In 1998, Ken landed a fellowship that took him to the University of Cambridge (Wolfson College) for three months. There he conceived his biography of John Rae, Fatal Passage, which gave rise to a string of books and a series of prizes, among them the Pierre Berton Award for Popular History, the University of British Columbia Medal for Canadian Biography, the Canadian Authors’ Association History Award, the Writers’ Trust Drainie-Taylor Biography Prize, and an American Christopher Award for “a work of artistic excellence that affirms the highest values of the human spirit.”
Ken has been active with the RCGS since 2008, when he began a four-year stint on the expedition committee. Over the years, he has published numerous pieces in Canadian Geographic magazine, among them a commentary on the discovery of the long-lost Franklin-ship Erebus and an excerpt from his book Flight of the Highlanders. He was a “featured fellow” in October 2015. In September 2017, when leading RCGS fellow Joseph Frey had to withdraw from a Northwest Passage assignment, Ken happily jumped into the breach, did the voyage, and wrote a long feature for Britain’s Geographical magazine. In May 2018, with the support of the Royal Scottish Geographical Society, Ken did a whirlwind four-city tour on behalf of the RCGS. He flew to Glasgow, rented a car, and gave presentations in Dumfries, Galashiels, Ayr, and Helensburgh. In December 2019, he was thrilled to give a talk at RCGS headquarters in Ottawa, where 200 people turned up and he signed a whack of books.
After graduating with a Master of Journalism degree from Carleton University, Kim Gray spent two decades working as a traditional journalist in newspapers, television and radio throughout Canada. On July 1, 2011, she turned to travel publishing — co-founding the nationally celebrated travel blog Toque & Canoe, a quality digital magazine that explores travel culture in Canada and beyond.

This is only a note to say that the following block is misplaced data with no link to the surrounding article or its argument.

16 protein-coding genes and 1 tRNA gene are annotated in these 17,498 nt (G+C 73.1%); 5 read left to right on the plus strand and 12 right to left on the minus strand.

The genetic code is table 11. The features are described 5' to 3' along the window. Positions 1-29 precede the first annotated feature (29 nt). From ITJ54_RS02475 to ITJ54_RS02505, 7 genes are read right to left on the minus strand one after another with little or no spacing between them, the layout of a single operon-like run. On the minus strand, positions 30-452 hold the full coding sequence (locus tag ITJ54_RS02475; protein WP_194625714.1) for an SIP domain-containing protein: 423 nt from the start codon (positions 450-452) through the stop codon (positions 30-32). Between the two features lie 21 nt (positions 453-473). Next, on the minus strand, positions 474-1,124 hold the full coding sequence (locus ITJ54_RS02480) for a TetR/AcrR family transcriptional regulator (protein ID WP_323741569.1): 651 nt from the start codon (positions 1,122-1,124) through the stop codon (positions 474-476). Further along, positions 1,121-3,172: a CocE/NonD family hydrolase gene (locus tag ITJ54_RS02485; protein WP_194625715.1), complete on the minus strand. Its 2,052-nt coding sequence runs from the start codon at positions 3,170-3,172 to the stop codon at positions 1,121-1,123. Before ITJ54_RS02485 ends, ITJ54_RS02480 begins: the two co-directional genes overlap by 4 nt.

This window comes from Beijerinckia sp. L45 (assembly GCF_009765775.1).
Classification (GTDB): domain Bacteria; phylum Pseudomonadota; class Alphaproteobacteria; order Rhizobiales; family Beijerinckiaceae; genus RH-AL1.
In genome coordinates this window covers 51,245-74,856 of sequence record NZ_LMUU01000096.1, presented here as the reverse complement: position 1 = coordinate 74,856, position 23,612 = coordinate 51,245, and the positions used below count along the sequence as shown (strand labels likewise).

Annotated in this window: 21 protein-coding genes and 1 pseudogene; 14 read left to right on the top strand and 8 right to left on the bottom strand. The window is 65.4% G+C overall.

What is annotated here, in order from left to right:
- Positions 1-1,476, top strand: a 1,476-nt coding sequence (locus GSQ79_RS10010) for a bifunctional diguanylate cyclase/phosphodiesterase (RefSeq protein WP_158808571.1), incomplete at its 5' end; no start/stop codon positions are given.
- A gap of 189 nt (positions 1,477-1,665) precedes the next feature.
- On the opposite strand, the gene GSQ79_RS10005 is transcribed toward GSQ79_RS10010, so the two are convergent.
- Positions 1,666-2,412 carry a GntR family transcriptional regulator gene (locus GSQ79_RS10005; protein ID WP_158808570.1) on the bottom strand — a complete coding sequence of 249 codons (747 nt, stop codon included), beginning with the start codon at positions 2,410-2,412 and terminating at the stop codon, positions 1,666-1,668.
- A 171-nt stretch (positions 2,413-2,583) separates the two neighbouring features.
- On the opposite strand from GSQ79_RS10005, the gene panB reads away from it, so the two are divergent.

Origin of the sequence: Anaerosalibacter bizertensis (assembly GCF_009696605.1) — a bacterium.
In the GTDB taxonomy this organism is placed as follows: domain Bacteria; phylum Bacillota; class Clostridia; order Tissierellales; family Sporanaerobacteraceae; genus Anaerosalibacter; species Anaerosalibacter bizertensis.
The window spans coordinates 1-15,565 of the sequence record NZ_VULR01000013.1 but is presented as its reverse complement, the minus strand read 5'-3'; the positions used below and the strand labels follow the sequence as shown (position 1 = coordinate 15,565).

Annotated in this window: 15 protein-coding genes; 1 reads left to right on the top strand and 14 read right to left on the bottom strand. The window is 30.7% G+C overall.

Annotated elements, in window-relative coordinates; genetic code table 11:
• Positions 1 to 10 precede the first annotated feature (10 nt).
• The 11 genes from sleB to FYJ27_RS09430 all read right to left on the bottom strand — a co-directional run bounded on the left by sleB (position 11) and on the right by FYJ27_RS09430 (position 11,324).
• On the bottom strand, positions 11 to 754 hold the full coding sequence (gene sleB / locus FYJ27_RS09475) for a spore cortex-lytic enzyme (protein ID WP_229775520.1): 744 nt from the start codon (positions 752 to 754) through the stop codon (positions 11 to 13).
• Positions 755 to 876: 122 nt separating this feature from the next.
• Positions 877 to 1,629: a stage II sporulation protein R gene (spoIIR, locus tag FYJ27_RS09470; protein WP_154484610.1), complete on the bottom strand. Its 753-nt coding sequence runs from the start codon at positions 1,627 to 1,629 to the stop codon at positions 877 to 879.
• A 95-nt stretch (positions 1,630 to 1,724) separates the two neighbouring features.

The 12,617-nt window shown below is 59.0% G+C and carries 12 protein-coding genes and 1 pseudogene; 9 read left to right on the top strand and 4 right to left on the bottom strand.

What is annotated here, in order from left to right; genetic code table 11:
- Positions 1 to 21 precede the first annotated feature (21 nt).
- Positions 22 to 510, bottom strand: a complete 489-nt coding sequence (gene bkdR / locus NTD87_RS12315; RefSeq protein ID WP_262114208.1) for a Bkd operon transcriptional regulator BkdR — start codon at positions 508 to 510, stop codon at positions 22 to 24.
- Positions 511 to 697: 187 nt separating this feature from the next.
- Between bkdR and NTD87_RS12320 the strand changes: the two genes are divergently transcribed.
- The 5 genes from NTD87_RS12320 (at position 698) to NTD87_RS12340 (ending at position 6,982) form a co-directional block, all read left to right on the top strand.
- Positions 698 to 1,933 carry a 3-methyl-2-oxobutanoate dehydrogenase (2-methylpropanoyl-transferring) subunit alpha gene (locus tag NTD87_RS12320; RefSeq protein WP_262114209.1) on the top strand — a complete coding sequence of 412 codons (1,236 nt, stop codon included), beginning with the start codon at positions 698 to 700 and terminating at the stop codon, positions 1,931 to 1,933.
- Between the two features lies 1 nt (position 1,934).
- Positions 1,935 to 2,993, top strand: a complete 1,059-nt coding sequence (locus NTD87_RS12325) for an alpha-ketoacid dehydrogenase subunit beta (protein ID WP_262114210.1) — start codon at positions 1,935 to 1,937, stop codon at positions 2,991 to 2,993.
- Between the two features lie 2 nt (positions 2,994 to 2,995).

For the past ten years, Kim has been championing transformative travel experiences from coast to coast to coast on her CBC radio travel column and in front of an always growing audience at Toque & Canoe, which currently has 35K followers on all of its channels combined.
Her efforts “to make Canada better known to Canadians and the world” led to her RCGS Fellow nomination in 2016. She often amplifies RCGS and Canadian Geographic content on her social media channels.
Trips that continue to inspire her? Observing, with Indigenous wildlife guides, a rare spirit bear fishing for salmon on B.C.’s remote west coast. Kayaking with beluga whales in the mouth of Manitoba’s Churchill River (and maybe swimming with them, too!) Travelling on a small expedition cruise ship with the RCGS to Nunavut, where she would volunteer on board as a Fellow and fall in love with the Arctic Archipelago’s jewel-like icebergs.
“I’ve been encouraging Canadians to travel in their own backyards for more than a decade now. I plan to continue on this path. Why? Because what is out there is extraordinary and if you experience it, it will deepen your sense of country like nothing else. What’s more, the people you’ll meet on this industry’s frontlines — from cultural ambassadors to wildlife guides to aurora borealis hunters — are the kind of people you want to hang out with. Many of these folks have become my friends. Now, more than ever, Canada’s travel industry needs you. So I ask, do you really need to travel one more time to Las Vegas?”
In 2017, Kim is proud to have helped develop the inaugural guidebook to Indigenous tourism in Canada with the Indigenous Tourism Association of Canada. She’s been covering the growth of this travel sector closely and she encourages all Canadians, as an act of reconciliation, to learn more about this effort and the incredible experiences to be had.